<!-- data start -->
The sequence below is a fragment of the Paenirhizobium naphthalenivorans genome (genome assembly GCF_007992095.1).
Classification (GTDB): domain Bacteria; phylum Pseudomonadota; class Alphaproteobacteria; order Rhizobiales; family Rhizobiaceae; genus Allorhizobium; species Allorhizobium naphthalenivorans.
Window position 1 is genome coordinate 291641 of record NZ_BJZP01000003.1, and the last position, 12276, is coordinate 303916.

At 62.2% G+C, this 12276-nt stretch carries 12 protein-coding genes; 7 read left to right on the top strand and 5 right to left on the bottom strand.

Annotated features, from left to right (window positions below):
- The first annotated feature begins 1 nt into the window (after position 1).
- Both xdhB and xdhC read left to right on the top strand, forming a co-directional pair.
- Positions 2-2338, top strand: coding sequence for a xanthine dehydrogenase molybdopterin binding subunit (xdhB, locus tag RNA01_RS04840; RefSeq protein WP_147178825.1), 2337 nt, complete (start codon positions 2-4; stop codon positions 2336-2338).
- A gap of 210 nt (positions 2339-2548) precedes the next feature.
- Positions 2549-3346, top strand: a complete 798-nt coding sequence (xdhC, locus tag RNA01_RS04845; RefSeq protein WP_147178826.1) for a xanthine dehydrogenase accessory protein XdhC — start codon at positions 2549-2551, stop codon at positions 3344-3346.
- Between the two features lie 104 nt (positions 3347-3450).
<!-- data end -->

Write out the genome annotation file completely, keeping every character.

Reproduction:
The sequence below is a fragment of the Paenirhizobium naphthalenivorans genome (genome assembly GCF_007992095.1).
Classification (GTDB): domain Bacteria; phylum Pseudomonadota; class Alphaproteobacteria; order Rhizobiales; family Rhizobiaceae; genus Allorhizobium; species Allorhizobium naphthalenivorans.
Window position 1 is genome coordinate 291641 of record NZ_BJZP01000003.1, and the last position, 12276, is coordinate 303916.

At 62.2% G+C, this 12276-nt stretch carries 12 protein-coding genes; 7 read left to right on the top strand and 5 right to left on the bottom strand.

Annotated features, from left to right (window positions below):
- The first annotated feature begins 1 nt into the window (after position 1).
- Both xdhB and xdhC read left to right on the top strand, forming a co-directional pair.
- Positions 2-2338, top strand: coding sequence for a xanthine dehydrogenase molybdopterin binding subunit (xdhB, locus tag RNA01_RS04840; RefSeq protein WP_147178825.1), 2337 nt, complete (start codon positions 2-4; stop codon positions 2336-2338).
- A gap of 210 nt (positions 2339-2548) precedes the next feature.
- Positions 2549-3346, top strand: a complete 798-nt coding sequence (xdhC, locus tag RNA01_RS04845; RefSeq protein WP_147178826.1) for a xanthine dehydrogenase accessory protein XdhC — start codon at positions 2549-2551, stop codon at positions 3344-3346.
- Between the two features lie 104 nt (positions 3347-3450).